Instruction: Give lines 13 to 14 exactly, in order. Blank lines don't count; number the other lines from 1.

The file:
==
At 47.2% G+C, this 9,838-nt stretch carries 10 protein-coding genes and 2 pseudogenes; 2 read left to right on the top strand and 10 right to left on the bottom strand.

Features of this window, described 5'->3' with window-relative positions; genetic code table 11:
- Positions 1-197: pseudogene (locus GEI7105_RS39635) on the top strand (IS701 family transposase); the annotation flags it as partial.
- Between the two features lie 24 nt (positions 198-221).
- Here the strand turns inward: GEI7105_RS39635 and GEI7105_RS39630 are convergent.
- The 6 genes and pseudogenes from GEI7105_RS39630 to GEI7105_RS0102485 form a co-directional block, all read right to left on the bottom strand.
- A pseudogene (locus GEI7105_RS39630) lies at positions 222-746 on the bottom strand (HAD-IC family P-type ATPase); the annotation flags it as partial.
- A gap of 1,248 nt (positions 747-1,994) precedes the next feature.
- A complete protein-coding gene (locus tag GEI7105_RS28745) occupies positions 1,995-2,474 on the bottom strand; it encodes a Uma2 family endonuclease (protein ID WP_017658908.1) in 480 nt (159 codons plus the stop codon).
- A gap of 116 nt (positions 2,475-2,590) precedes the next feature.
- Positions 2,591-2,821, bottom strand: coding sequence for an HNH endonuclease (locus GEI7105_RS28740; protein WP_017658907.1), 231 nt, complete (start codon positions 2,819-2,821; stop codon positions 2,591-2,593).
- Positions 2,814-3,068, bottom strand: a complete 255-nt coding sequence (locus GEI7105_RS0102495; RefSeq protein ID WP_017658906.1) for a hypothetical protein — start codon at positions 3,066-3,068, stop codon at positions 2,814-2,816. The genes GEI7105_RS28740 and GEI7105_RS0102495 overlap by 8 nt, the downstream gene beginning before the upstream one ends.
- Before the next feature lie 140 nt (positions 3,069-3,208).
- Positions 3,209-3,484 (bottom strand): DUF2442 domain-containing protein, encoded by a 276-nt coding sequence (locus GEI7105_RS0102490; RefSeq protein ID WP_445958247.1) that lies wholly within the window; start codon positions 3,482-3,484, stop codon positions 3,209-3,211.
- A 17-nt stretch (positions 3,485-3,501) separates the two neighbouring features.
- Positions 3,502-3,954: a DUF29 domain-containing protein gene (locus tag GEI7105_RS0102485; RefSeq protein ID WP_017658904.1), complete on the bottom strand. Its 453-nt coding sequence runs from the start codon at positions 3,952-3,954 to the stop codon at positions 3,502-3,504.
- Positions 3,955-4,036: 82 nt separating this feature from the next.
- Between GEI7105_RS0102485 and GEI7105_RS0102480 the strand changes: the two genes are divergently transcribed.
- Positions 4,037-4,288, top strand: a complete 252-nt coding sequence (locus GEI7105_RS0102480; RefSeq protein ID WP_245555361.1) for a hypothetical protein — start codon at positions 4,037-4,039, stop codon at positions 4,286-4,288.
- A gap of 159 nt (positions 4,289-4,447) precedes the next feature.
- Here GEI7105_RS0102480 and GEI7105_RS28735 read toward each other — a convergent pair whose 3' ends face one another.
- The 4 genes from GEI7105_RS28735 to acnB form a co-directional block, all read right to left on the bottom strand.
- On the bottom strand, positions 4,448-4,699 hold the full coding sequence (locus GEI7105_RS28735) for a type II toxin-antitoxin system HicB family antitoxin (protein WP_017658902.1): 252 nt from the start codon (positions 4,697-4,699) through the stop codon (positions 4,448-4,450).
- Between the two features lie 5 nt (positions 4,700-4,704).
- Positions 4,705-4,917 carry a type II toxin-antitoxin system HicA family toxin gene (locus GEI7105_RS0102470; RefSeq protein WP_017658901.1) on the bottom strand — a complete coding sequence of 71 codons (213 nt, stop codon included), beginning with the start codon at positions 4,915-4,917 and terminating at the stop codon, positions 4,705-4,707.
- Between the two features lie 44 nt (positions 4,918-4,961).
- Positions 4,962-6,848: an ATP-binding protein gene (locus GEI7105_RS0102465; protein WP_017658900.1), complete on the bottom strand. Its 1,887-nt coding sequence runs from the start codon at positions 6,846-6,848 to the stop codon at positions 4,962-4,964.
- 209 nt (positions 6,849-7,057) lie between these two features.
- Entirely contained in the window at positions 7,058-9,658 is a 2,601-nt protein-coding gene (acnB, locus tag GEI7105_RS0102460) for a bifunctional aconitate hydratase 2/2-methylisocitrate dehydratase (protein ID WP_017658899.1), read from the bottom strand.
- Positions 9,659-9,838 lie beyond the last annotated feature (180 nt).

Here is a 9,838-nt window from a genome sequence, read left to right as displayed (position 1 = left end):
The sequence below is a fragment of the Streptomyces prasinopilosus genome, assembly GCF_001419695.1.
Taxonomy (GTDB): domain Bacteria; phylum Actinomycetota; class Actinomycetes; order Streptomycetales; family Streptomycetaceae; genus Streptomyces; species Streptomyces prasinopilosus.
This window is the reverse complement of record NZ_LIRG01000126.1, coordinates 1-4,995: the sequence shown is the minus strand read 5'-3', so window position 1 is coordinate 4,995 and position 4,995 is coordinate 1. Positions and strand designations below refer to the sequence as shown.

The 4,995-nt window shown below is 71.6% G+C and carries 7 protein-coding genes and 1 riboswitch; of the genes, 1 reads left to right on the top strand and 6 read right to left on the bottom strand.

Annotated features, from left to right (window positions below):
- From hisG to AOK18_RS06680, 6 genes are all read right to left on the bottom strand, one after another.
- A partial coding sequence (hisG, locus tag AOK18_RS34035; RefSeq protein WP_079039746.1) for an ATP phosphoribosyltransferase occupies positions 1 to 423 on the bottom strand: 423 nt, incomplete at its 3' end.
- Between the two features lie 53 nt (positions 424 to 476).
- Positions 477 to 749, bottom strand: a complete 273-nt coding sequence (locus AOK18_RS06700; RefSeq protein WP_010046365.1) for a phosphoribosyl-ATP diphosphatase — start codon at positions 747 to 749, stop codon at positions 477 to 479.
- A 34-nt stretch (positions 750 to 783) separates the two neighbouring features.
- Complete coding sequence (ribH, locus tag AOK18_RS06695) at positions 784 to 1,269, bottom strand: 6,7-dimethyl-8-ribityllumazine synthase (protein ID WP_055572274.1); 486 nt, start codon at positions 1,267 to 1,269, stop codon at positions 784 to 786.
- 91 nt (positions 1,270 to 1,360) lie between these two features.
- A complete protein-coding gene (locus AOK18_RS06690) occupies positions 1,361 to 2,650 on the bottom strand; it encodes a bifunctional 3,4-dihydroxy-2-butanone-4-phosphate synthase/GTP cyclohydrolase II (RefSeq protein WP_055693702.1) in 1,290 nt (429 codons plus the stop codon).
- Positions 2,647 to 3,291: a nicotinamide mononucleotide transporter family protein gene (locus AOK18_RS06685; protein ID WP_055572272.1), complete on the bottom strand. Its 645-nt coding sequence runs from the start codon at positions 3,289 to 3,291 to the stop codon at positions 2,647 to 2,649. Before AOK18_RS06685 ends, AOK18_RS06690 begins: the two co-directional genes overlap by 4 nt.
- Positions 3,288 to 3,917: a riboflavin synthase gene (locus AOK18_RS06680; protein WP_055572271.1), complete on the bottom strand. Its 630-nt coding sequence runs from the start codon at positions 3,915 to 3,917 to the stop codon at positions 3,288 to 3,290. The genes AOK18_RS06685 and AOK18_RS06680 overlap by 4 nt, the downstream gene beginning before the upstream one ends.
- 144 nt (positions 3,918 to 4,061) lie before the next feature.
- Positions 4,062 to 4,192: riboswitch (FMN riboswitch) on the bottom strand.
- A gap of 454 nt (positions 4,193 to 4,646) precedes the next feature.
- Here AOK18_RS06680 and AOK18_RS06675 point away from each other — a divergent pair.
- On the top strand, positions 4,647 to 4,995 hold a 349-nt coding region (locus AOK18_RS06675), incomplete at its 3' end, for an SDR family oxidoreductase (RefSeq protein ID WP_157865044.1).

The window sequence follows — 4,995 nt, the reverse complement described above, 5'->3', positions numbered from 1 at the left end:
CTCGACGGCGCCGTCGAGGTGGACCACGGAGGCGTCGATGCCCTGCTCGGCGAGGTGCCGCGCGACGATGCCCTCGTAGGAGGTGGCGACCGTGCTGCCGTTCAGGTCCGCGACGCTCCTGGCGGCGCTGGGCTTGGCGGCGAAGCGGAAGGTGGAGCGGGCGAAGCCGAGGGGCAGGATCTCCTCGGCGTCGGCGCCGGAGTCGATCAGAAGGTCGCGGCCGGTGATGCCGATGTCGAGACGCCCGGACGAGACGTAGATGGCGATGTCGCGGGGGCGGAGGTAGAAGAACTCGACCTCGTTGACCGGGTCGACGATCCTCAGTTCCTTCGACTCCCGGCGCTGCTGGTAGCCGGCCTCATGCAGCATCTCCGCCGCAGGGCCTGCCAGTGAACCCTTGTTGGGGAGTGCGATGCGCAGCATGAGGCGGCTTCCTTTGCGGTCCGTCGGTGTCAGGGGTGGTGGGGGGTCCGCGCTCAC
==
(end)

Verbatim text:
- Before the next feature lie 140 nt (positions 3,069-3,208).
- Positions 3,209-3,484 (bottom strand): DUF2442 domain-containing protein, encoded by a 276-nt coding sequence (locus GEI7105_RS0102490; RefSeq protein ID WP_445958247.1) that lies wholly within the window; start codon positions 3,482-3,484, stop codon positions 3,209-3,211.